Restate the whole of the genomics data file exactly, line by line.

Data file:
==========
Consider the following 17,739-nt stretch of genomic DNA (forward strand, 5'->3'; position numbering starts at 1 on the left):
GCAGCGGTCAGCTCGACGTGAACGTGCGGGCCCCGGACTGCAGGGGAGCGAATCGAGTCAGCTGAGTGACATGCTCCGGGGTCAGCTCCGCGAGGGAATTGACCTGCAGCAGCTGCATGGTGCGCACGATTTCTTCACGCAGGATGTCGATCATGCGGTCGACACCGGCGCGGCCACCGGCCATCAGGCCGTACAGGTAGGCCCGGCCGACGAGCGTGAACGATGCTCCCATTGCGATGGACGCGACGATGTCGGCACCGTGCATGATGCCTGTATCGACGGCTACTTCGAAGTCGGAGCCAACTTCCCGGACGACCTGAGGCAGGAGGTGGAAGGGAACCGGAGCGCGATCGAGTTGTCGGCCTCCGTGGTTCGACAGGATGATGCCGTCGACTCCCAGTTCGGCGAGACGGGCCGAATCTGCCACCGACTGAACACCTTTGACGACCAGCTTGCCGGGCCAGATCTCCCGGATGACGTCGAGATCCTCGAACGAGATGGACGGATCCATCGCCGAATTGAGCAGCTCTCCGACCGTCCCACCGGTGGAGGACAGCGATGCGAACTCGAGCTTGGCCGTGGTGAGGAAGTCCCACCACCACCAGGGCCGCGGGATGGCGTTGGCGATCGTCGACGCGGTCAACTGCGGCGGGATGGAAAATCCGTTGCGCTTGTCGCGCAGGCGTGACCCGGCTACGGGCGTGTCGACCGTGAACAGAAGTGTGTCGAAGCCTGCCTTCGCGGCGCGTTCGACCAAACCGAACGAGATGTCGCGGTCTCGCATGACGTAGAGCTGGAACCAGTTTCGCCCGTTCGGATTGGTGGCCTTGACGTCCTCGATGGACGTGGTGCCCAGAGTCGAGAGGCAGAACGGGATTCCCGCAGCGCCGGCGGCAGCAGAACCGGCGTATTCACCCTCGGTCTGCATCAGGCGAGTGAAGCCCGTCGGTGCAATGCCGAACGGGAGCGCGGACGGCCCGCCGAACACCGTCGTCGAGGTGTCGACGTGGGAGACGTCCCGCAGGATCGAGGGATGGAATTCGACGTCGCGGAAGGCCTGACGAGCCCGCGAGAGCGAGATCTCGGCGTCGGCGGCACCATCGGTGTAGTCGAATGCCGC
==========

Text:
Consider the following 17,739-nt stretch of genomic DNA (forward strand, 5'->3'; position numbering starts at 1 on the left):
GCAGCGGTCAGCTCGACGTGAACGTGCGGGCCCCGGACTGCAGGGGAGCGAATCGAGTCAGCTGAGTGACATGCTCCGGGGTCAGCTCCGCGAGGGAATTGACCTGCAGCAGCTGCATGGTGCGCACGATTTCTTCACGCAGGATGTCGATCATGCGGTCGACACCGGCGCGGCCACCGGCCATCAGGCCGTACAGGTAGGCCCGGCCGACGAGCGTGAACGATGCTCCCATTGCGATGGACGCGACGATGTCGGCACCGTGCATGATGCCTGTATCGACGGCTACTTCGAAGTCGGAGCCAACTTCCCGGACGACCTGAGGCAGGAGGTGGAAGGGAACCGGAGCGCGATCGAGTTGTCGGCCTCCGTGGTTCGACAGGATGATGCCGTCGACTCCCAGTTCGGCGAGACGGGCCGAATCTGCCACCGACTGAACACCTTTGACGACCAGCTTGCCGGGCCAGATCTCCCGGATGACGTCGAGATCCTCGAACGAGATGGACGGATCCATCGCCGAATTGAGCAGCTCTCCGACCGTCCCACCGGTGGAGGACAGCGATGCGAACTCGAGCTTGGCCGTGGTGAGGAAGTCCCACCACCACCAGGGCCGCGGGATGGCGTTGGCGATCGTCGACGCGGTCAACTGCGGCGGGATGGAAAATCCGTTGCGCTTGTCGCGCAGGCGTGACCCGGCTACGGGCGTGTCGACCGTGAACAGAAGTGTGTCGAAGCCTGCCTTCGCGGCGCGTTCGACCAAACCGAACGAGATGTCGCGGTCTCGCATGACGTAGAGCTGGAACCAGTTTCGCCCGTTCGGATTGGTGGCCTTGACGTCCTCGATGGACGTGGTGCCCAGAGTCGAGAGGCAGAACGGGATTCCCGCAGCGCCGGCGGCAGCAGAACCGGCGTATTCACCCTCGGTCTGCATCAGGCGAGTGAAGCCCGTCGGTGCAATGCCGAACGGGAGCGCGGACGGCCCGCCGAACACCGTCGTCGAGGTGTCGACGTGGGAGACGTCCCGCAGGATCGAGGGATGGAATTCGACGTCGCGGAAGGCCTGACGAGCCCGCGAGAGCGAGATCTCGGCGTCGGCGGCACCATCGGTGTAGTCGAATGCCGC